an expandable sheathing, said sheathing being rolled into a pre-tensioned state around said balloon and held by at least one wire therearound;
wherein said balloon, together with said expandable sheathing placed over said balloon and held tightly therearound by said at least one wire, is inserted into a junction of a branch piping of the manifold, and wherein inflation of said balloon causes said at least one wire to break so that said sheathing is released and thereby pressed against an interior wall of the branch piping as it springs open from its pre-tensioned state.
2. Device according to claim 1, wherein the screen is bent according to the angle of the internal wall of the main piping.
3. Device according to claim 1, wherein the screen protrudes across the junction of the subsidiary piping.
4. Device according to claim 1, wherein the balloon is produced of an inflatable rubber hose material.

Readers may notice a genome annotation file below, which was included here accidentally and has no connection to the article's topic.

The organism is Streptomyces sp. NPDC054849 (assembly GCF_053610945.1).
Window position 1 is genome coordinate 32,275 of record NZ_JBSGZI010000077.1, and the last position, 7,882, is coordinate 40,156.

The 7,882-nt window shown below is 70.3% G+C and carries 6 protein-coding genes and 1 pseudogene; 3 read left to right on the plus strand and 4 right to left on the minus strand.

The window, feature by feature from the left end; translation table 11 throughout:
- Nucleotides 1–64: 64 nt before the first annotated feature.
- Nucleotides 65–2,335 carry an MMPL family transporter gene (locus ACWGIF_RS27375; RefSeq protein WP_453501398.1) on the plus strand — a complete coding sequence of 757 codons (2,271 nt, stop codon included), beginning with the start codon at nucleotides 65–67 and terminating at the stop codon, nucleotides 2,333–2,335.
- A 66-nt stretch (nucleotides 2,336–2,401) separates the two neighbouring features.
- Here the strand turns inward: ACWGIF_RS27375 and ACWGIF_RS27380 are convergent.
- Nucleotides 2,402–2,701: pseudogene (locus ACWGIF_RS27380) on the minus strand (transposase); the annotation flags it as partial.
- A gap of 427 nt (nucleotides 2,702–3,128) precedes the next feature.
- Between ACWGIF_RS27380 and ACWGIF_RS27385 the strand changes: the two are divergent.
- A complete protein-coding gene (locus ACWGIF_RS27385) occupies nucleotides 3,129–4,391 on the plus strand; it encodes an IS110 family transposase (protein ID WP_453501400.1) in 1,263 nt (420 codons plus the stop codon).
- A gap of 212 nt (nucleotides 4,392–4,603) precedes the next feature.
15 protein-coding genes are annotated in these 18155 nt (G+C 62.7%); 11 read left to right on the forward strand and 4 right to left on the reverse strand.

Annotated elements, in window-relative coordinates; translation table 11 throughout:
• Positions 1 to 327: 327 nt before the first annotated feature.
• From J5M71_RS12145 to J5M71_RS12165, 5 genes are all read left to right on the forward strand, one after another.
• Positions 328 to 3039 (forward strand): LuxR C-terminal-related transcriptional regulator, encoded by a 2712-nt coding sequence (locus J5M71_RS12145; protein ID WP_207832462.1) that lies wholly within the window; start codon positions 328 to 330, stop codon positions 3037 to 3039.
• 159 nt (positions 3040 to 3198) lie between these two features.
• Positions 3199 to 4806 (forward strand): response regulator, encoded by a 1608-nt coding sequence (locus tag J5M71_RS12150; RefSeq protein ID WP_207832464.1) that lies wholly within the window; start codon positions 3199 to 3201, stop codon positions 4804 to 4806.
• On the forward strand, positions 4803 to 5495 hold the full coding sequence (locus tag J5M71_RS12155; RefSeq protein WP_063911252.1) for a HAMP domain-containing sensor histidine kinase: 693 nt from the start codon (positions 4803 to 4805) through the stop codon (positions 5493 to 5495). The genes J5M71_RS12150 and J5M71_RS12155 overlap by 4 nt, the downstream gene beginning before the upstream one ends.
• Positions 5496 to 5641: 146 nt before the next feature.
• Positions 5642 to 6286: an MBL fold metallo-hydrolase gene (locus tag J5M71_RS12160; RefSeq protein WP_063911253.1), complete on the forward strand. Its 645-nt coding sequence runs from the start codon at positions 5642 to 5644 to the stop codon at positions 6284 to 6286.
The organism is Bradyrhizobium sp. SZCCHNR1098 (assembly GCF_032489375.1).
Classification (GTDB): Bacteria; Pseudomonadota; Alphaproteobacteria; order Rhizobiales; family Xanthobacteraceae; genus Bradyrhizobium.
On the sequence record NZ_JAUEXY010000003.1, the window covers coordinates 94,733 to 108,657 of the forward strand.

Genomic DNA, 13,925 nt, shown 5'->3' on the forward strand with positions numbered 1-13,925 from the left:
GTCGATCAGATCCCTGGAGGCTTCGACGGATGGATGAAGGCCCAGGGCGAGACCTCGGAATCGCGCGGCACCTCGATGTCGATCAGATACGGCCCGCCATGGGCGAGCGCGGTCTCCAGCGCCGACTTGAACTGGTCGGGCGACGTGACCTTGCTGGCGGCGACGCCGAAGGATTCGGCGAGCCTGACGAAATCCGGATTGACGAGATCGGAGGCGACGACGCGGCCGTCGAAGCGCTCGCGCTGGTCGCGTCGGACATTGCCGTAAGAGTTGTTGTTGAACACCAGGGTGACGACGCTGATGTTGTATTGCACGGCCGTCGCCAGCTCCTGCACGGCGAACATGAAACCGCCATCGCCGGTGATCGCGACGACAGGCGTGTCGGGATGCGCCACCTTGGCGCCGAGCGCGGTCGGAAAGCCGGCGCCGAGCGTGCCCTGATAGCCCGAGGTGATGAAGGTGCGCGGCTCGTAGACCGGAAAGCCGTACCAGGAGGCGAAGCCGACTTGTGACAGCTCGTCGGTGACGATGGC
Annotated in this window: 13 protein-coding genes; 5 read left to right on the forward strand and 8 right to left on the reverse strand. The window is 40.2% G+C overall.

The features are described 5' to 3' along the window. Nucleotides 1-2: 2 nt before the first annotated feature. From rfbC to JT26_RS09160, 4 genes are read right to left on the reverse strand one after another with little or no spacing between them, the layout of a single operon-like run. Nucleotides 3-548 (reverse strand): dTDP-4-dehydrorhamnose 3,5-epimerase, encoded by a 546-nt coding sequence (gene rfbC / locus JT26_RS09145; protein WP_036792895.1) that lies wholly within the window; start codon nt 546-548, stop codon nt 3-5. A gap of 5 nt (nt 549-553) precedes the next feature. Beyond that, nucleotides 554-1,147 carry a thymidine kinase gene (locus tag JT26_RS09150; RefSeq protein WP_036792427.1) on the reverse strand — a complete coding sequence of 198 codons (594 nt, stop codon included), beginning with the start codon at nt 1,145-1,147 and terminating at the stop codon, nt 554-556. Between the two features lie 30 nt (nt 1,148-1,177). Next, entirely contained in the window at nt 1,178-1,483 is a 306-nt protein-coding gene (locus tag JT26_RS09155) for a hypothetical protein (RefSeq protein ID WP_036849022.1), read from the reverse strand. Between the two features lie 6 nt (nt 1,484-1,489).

5. Device according to one of the claims 1, wherein the sheathing is slit along its entire length and is compressed in such a way that the slit parts of the wall overlap.
6. Device according to claim 1, wherein the sheathing is disposable sheathing.
7. Device according to claim 1, wherein the application device is fitted with a nozzle, in order to seal the cavity between the sheathing and the damaged parts of the pipe at the junction by means of a sealing mass.
8. Device according to claim 1, wherein the application device is connected to a remote-control device.
9. Device according to claim 8, wherein the remote-control device is on a pipe-repairing machine.
10. Device according claim 1, wherein the sheathing is produced from an elastic material.

This application is a continuation of U.S. application Ser. No. 07/619,094 now abandoned filed Nov. 28, 1990.